The Wisconsin Population Health Service Fellowship
The Wisconsin Population Health Service Fellowship Program is a two-year service and training program designed for masters prepared individuals in public health and allied sciences. Candidates with doctoral degrees may also apply. The two-year program provides applicants with practical field assignments in community based, non-profit, governmental and health service organizations.
The purpose of the Fellowship Program is to provide service - by addressing some of the state’s most pressing public health challenges - and workforce development, by building population health skills and experience in future public health leaders.
Dr. Thomas Oliver, Professor in the Department of Population Health Sciences and Director of the Master of Public Health Program provides faculty direction to the program. Stephanie Richards, Outreach Specialist with the UW Population Health Institute, serves and program lead. Dr. James Vergeront, Director of the AIDS/HIV program at the Wisconsin Division of Public Health (DPH), serves as DPH liaison and site preceptor, and Dr. Geoffrey Swain, Medical Director and Chief Medical Officer, City of Milwaukee Health Department (MHD), serves as MHD liaison and site preceptor. The program is modeled after national applied training programs, including the CDC Public Health Prevention Service Program.
At the heart of the program is a commitment to public service. Fellows receive direct hands-on training in high quality organizations working on relevant and timely public health issues. By the end of the two-year period, Fellows will have successfully completed the program's performance requirements. These requirements represent the core set of diverse skill sets necessary for managing public health programs. Placements have included the City of Milwaukee Health Department, State of Wisconsin and regional health departments, the March of Dimes, the American Cancer Society, Planned Parenthood, Health First Wisconsin, the Lindsay Heights Neighborhood Health Alliance, the Great Lakes Inter-Tribal Council, the Center for Resilient Cities and the Task Force on Family Violence.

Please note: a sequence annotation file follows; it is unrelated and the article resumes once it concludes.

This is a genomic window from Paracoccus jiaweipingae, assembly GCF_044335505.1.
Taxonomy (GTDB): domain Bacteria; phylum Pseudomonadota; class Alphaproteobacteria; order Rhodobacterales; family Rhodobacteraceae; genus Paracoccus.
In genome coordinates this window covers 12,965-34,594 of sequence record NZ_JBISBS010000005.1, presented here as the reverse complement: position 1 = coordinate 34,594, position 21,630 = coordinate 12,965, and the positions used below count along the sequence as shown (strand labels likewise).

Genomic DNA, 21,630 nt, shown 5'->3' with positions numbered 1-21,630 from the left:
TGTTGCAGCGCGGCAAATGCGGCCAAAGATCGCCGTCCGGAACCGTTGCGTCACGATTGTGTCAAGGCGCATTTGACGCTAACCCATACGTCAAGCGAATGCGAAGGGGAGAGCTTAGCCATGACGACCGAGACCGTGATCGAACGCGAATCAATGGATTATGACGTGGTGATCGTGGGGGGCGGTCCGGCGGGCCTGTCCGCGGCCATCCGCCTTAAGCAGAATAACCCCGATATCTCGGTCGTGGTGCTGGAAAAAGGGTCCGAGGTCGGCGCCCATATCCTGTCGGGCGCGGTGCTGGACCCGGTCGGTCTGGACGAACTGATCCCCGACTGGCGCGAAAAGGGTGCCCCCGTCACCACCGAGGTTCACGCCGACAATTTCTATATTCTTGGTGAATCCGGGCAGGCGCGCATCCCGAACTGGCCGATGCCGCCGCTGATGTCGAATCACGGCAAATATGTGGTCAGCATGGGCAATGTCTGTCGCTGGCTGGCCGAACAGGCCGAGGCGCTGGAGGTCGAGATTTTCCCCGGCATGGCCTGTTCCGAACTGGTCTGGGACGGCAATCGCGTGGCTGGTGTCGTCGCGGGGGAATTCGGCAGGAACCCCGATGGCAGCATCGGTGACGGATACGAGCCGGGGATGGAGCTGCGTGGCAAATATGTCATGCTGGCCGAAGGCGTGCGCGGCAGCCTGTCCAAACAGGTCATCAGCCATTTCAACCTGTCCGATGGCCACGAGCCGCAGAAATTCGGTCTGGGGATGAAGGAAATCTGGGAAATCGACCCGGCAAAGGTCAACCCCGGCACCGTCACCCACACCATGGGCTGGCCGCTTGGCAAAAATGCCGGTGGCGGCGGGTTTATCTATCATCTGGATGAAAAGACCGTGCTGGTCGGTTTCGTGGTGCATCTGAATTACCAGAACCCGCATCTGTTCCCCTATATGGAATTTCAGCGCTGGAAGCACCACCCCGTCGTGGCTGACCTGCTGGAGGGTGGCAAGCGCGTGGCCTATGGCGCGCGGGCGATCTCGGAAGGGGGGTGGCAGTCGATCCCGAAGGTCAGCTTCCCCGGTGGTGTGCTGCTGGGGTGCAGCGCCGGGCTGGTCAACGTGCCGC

Over the past twelve years, 59 Fellows have provided service to more than 40 Wisconsin organizations and community partners to:
- Address health priorities ranging from minority health to emergency preparedness;
- Attract resources for community and public health efforts across the state; and
- Strengthen the public health workforce through the placement of diverse and highly skilled fellows ready to apply cutting-edge strategies for population health improvement.
Wisconsin Population Health Service Fellows have served organizations in Eau Claire, La Crosse, Lac du Flambeau, Madison, Marathon County and Menominee, Milwaukee, Sauk City, Shawano, Stevens Point and Wausau. Each year, requests for Fellowship placements grow. Here are just a few examples of the important contributions and capacity building that Fellows have provided to date:
Building Leadership for Wisconsin’s Public Health Workforce
Once they complete the program, the majority of Fellows remain in practice in Wisconsin, providing public health leadership, and continuing to serve Wisconsin communities.